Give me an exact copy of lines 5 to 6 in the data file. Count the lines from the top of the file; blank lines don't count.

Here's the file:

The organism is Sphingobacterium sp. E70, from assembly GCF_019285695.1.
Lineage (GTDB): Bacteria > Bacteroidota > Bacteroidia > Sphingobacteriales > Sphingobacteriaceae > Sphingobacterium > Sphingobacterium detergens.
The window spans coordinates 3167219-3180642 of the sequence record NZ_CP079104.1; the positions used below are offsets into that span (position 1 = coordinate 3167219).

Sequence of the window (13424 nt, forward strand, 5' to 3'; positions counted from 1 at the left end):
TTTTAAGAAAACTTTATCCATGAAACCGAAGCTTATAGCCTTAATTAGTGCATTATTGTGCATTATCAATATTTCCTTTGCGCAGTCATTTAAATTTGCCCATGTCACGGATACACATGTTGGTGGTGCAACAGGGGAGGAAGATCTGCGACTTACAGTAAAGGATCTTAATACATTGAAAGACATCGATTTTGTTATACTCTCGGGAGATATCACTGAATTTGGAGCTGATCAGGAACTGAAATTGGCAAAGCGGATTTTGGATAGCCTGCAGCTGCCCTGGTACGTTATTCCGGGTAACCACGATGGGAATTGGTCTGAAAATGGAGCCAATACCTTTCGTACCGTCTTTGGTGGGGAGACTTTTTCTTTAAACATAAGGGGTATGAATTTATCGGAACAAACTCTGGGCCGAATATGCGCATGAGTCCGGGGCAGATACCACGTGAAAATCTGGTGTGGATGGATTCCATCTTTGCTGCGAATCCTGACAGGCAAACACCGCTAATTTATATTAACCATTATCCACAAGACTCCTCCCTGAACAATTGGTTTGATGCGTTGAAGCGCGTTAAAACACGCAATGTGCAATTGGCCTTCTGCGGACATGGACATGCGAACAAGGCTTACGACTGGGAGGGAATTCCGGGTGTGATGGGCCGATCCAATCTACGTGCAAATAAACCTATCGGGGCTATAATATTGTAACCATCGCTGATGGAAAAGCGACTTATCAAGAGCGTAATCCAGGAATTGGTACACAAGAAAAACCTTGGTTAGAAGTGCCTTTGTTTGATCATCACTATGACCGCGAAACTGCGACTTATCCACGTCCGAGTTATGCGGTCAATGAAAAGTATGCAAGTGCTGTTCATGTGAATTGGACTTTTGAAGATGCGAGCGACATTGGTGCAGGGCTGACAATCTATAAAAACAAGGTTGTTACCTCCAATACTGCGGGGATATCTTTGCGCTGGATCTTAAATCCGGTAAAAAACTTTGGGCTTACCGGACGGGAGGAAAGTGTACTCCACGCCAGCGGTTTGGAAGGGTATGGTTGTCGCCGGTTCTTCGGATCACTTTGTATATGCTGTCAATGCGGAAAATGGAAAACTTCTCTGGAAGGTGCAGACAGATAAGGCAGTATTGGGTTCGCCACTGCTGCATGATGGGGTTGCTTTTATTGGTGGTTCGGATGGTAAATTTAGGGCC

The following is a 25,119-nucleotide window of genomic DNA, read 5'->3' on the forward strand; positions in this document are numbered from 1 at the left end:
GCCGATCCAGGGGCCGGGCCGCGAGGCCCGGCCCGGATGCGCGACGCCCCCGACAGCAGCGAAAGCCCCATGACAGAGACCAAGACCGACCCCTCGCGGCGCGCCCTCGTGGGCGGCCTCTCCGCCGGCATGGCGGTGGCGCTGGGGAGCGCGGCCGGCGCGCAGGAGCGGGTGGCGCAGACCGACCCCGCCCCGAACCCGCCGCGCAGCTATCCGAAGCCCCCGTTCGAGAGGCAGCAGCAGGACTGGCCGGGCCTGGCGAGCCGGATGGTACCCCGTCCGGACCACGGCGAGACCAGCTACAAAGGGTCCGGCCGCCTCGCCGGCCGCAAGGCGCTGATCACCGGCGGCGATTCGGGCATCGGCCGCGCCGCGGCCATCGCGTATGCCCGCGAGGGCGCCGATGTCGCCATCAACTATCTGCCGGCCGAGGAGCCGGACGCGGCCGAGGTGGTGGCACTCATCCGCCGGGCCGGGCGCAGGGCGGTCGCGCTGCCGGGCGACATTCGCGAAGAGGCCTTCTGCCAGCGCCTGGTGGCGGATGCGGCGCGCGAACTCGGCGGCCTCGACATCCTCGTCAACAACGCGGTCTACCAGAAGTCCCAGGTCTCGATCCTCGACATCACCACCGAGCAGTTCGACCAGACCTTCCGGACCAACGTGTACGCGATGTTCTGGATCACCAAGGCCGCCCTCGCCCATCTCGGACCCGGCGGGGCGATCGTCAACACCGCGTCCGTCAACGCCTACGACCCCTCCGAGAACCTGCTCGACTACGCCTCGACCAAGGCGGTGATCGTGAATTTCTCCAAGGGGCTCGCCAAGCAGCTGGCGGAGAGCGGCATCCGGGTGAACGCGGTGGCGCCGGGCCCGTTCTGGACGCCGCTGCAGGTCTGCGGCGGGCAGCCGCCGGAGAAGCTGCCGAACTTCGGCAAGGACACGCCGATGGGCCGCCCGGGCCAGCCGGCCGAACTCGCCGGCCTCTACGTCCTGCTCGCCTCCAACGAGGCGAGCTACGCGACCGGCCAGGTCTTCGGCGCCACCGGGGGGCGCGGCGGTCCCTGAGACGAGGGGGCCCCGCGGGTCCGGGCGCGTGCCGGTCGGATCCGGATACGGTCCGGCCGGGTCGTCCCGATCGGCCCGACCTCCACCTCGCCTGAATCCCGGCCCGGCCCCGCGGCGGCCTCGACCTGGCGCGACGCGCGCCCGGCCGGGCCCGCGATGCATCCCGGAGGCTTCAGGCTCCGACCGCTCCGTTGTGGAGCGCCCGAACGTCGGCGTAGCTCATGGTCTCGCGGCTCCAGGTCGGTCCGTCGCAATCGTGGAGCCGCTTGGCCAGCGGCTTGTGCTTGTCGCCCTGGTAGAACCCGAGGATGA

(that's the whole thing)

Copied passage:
TTTTAAGAAAACTTTATCCATGAAACCGAAGCTTATAGCCTTAATTAGTGCATTATTGTGCATTATCAATATTTCCTTTGCGCAGTCATTTAAATTTGCCCATGTCACGGATACACATGTTGGTGGTGCAACAGGGGAGGAAGATCTGCGACTTACAGTAAAGGATCTTAATACATTGAAAGACATCGATTTTGTTATACTCTCGGGAGATATCACTGAATTTGGAGCTGATCAGGAACTGAAATTGGCAAAGCGGATTTTGGATAGCCTGCAGCTGCCCTGGTACGTTATTCCGGGTAACCACGATGGGAATTGGTCTGAAAATGGAGCCAATACCTTTCGTACCGTCTTTGGTGGGGAGACTTTTTCTTTAAACATAAGGGGTATGAATTTATCGGAACAAACTCTGGGCCGAATATGCGCATGAGTCCGGGGCAGATACCACGTGAAAATCTGGTGTGGATGGATTCCATCTTTGCTGCGAATCCTGACAGGCAAACACCGCTAATTTATATTAACCATTATCCACAAGACTCCTCCCTGAACAATTGGTTTGATGCGTTGAAGCGCGTTAAAACACGCAATGTGCAATTGGCCTTCTGCGGACATGGACATGCGAACAAGGCTTACGACTGGGAGGGAATTCCGGGTGTGATGGGCCGATCCAATCTACGTGCAAATAAACCTATCGGGGCTATAATATTGTAACCATCGCTGATGGAAAAGCGACTTATCAAGAGCGTAATCCAGGAATTGGTACACAAGAAAAACCTTGGTTAGAAGTGCCTTTGTTTGATCATCACTATGACCGCGAAACTGCGACTTATCCACGTCCGAGTTATGCGGTCAATGAAAAGTATGCAAGTGCTGTTCATGTGAATTGGACTTTTGAAGATGCGAGCGACATTGGTGCAGGGCTGACAATCTATAAAAACAAGGTTGTTACCTCCAATACTGCGGGGATATCTTTGCGCTGGATCTTAAATCCGGTAAAAAACTTTGGGCTTACCGGACGGGAGGAAAGTGTACTCCACGCCAGCGGTTTGGAAGGGTATGGTTGTCGCCGGTTCTTCGGATCACTTTGTATATGCTGTCAATGCGGAAAATGGAAAACTTCTCTGGAAGGTGCAGACAGATAAGGCAGTATTGGGTTCGCCACTGCTGCATGATGGGGTTGCTTTTATTGGTGGTTCGGATGGTAAATTTAGGGCC

The following is a 25,119-nucleotide window of genomic DNA, read 5'->3' on the forward strand; positions in this document are numbered from 1 at the left end: